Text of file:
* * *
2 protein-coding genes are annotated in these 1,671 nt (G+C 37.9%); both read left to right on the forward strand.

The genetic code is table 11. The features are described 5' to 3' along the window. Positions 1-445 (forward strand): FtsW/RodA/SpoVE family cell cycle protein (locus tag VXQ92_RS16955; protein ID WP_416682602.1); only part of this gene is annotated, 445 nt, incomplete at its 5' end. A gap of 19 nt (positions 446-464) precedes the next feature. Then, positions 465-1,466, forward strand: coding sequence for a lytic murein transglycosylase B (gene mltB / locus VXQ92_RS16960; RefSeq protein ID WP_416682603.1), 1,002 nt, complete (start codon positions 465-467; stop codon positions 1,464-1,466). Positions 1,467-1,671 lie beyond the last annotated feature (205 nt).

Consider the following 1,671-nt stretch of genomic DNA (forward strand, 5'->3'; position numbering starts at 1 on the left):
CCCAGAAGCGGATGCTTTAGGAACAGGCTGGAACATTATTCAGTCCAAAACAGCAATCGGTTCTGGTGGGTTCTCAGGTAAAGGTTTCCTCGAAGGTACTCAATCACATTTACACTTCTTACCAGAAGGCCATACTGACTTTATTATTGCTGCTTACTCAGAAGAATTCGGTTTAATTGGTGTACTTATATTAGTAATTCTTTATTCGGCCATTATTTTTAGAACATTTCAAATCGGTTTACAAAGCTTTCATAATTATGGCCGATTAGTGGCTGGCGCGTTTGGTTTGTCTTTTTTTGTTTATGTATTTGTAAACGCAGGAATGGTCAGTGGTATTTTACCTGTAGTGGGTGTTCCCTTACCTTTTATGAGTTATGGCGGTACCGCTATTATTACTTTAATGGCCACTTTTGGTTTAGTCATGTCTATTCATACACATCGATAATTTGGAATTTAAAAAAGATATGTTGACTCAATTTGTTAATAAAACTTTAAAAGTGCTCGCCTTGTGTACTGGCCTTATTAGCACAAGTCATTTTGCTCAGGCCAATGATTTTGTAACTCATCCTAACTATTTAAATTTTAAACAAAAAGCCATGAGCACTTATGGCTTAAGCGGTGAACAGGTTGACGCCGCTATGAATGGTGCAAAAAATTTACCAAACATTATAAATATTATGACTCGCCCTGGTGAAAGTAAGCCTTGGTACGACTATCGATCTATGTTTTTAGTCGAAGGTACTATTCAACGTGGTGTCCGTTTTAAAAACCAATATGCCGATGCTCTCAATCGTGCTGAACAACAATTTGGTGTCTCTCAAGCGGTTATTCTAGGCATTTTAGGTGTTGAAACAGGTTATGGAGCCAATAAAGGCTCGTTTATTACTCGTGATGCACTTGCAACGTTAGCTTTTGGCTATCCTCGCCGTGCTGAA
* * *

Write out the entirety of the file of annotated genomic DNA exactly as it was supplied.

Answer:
2 protein-coding genes are annotated in these 1,671 nt (G+C 37.9%); both read left to right on the forward strand.

The genetic code is table 11. The features are described 5' to 3' along the window. Positions 1-445 (forward strand): FtsW/RodA/SpoVE family cell cycle protein (locus tag VXQ92_RS16955; protein ID WP_416682602.1); only part of this gene is annotated, 445 nt, incomplete at its 5' end. A gap of 19 nt (positions 446-464) precedes the next feature. Then, positions 465-1,466, forward strand: coding sequence for a lytic murein transglycosylase B (gene mltB / locus VXQ92_RS16960; RefSeq protein ID WP_416682603.1), 1,002 nt, complete (start codon positions 465-467; stop codon positions 1,464-1,466). Positions 1,467-1,671 lie beyond the last annotated feature (205 nt).

Consider the following 1,671-nt stretch of genomic DNA (forward strand, 5'->3'; position numbering starts at 1 on the left):
CCCAGAAGCGGATGCTTTAGGAACAGGCTGGAACATTATTCAGTCCAAAACAGCAATCGGTTCTGGTGGGTTCTCAGGTAAAGGTTTCCTCGAAGGTACTCAATCACATTTACACTTCTTACCAGAAGGCCATACTGACTTTATTATTGCTGCTTACTCAGAAGAATTCGGTTTAATTGGTGTACTTATATTAGTAATTCTTTATTCGGCCATTATTTTTAGAACATTTCAAATCGGTTTACAAAGCTTTCATAATTATGGCCGATTAGTGGCTGGCGCGTTTGGTTTGTCTTTTTTTGTTTATGTATTTGTAAACGCAGGAATGGTCAGTGGTATTTTACCTGTAGTGGGTGTTCCCTTACCTTTTATGAGTTATGGCGGTACCGCTATTATTACTTTAATGGCCACTTTTGGTTTAGTCATGTCTATTCATACACATCGATAATTTGGAATTTAAAAAAGATATGTTGACTCAATTTGTTAATAAAACTTTAAAAGTGCTCGCCTTGTGTACTGGCCTTATTAGCACAAGTCATTTTGCTCAGGCCAATGATTTTGTAACTCATCCTAACTATTTAAATTTTAAACAAAAAGCCATGAGCACTTATGGCTTAAGCGGTGAACAGGTTGACGCCGCTATGAATGGTGCAAAAAATTTACCAAACATTATAAATATTATGACTCGCCCTGGTGAAAGTAAGCCTTGGTACGACTATCGATCTATGTTTTTAGTCGAAGGTACTATTCAACGTGGTGTCCGTTTTAAAAACCAATATGCCGATGCTCTCAATCGTGCTGAACAACAATTTGGTGTCTCTCAAGCGGTTATTCTAGGCATTTTAGGTGTTGAAACAGGTTATGGAGCCAATAAAGGCTCGTTTATTACTCGTGATGCACTTGCAACGTTAGCTTTTGGCTATCCTCGCCGTGCTGAA